According to the biography, Chaitanya Charitamrita, Nimäi appeared on the full moon night of February 18, 1486, at the time of a lunar eclipse. His parents named him 'Vishvambhar'. Sri Chaitanya was the second son of Jagannath Mishra and his wife Sachi Devi who lived in the town of Nabadwip in Nadia, West Bengal. Chaitanya's ancestry is a contentious issue between the people of Orissa and West Bengal with Shree Chaitanya having family roots in Jajpur, Orissa, from where his grandfather, Madhukar Mishra had emigrated to nearby Bengal.
In his youth, Chaitanya Mahäprabhu was primarily known as an erudite scholar, whose learning and skills in argumentation in his locality were second to none. A number of stories also exist telling of Chaitanya's apparent attraction to the chanting and singing of Krishna's names from a very young age, but largely this was perceived as being secondary to his interest in acquiring knowledge and studying Sanskrit. When traveling to Gaya to perform the shraddha ceremony for his departed father Chaitanya met his guru, the ascetic Ishvara Puri, from whom he received initiation with the Gopala Krishna mantra. This meeting was to mark a significant change in Mahäprabhu's outlook and upon his return to Bengal the local Vaishnavas, headed by Advaita Ächärya, were stunned at his external sudden 'change of heart' (from 'scholar' to 'devotee') and soon Chaitanya became the eminent leader of their Vaishnava group within Nadia.
After leaving Bengal and receiving entrance into the sannyasa order by Keshava Bharati, Chaitanya journeyed throughout the length and breadth of India for several years, chanting the divine Names of Krishna constantly. He spent the last 24 years of his life in Puri, Orissa, the great temple city of Jagannäth. The Suryavanshi Hindu emperor of Orissa, Gajapati Maharaja Prataparudra Dev, regarded the Lord as Krishna's incarnation and was an enthusiastic patron and devotee of Chaitanya's sankeertan party. It was during these years that Lord Chaitanya is believed by His followers to have sank deep into various Divine-Love (samādhi) and performed pastimes of divine ecstasy (bhakti).
According to beliefs of orthodox followers Caitanya Mahaprabhu united in himself two aspects: ecstatic devotee of Krishna and Krishna himself in inseparable union with Radha. According to the hagiographies of 16th c. authors he has exhibited his Universal Form identical to that of Krishna on a number of occasions, notably to Advaita Ācārya and Nityānanda Prabhu.
Chaitanya has left one written record in Sanskrit called Siksastakam.
Chaitanya's epistemological, theological and ontological teachings are summarized as ten roots or maxims dasa mula:
The statements of amnaya (scripture) are the chief proof. By these statements the following nine topics are taught.
Krishna is the Supreme Absolute Truth.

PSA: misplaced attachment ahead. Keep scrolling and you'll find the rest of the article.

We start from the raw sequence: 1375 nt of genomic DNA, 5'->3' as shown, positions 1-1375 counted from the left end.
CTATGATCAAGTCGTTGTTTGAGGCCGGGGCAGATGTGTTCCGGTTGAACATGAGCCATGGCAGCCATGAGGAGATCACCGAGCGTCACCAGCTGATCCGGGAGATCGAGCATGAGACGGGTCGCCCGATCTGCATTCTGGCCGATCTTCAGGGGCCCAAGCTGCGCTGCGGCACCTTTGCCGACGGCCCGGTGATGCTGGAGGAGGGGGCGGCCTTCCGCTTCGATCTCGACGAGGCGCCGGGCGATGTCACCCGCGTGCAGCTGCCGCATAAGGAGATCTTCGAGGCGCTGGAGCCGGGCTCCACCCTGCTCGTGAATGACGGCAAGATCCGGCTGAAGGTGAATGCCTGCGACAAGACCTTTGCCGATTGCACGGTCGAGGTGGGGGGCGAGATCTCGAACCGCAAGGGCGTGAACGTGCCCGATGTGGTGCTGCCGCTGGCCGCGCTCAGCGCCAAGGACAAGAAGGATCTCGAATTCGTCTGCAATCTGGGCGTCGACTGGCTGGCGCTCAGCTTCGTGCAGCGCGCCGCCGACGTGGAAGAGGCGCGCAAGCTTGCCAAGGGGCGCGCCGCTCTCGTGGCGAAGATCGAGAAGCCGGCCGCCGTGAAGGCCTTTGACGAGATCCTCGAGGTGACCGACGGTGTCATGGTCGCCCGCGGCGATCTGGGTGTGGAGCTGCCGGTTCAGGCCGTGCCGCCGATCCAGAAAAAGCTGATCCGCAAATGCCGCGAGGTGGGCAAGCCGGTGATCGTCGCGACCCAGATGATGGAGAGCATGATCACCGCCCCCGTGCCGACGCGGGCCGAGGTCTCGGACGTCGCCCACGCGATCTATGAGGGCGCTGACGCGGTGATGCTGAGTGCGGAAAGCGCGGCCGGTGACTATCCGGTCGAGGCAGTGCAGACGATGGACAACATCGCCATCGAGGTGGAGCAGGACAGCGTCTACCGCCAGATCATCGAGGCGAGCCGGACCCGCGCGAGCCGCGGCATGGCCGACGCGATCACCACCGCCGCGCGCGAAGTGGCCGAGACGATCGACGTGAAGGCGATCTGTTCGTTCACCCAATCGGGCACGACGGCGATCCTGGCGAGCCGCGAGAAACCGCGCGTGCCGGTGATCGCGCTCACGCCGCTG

Krishna is endowed with all energies.
Krishna is the ocean of rasa (theology).
The jivas (individual souls) are all separated parts of the Lord.
In bound state the jivas are under the influence of matter, due to their tatastha nature.
In the liberated state the jivas are free from the influence of matter, due to their tatastha nature.
The jivas and the material world are both different from and identical to the Lord.
Pure devotion is the practice of the jivas.
Pure love of Krishna is the ultimate goal.
Krishna is the only lovable blessing to be received.
Despite having been initiated in the Madhvacharya tradition and taking sannyasa from Shankara's tradition, Chaitanya's philosophy is sometimes regarded as a tradition of his own within the Vaishnava framework - having some marked differences with the practices and the theology of other followers of Madhvacharya. He took Mantra Upadesa from (Isvara Puri) and Sanyasa Diksha from Kesava Bharathi. Both these gurus are of Sankarite order of Advaita.
Chaitanya Mahaprabhu is not known to have written anything himself except for a series of verses known as the Siksastaka, or "eight verses of instruction", which he had spoken, and were recorded by one of his close colleagues. The eight verses created by Mahaprabhu are considered to contain the complete philosophy of Gaudiya Vaishnavism in condensed form. Chaitanya requested a select few among his followers (who later came to be known as the Six Gosvamis of Vrindavan) to systematically present the theology of bhakti he had taught to them in their own writings. The six saints and theologians were Rupa Goswami, Sanatana Goswami, Gopala Bhatta Goswami, Raghunatha Bhatta Goswami, Raghunatha dasa Goswami and Jiva Goswami, a nephew of brothers Rupa and Sanatana. These individuals were responsible for systematizing Gaudiya Vaishnava theology.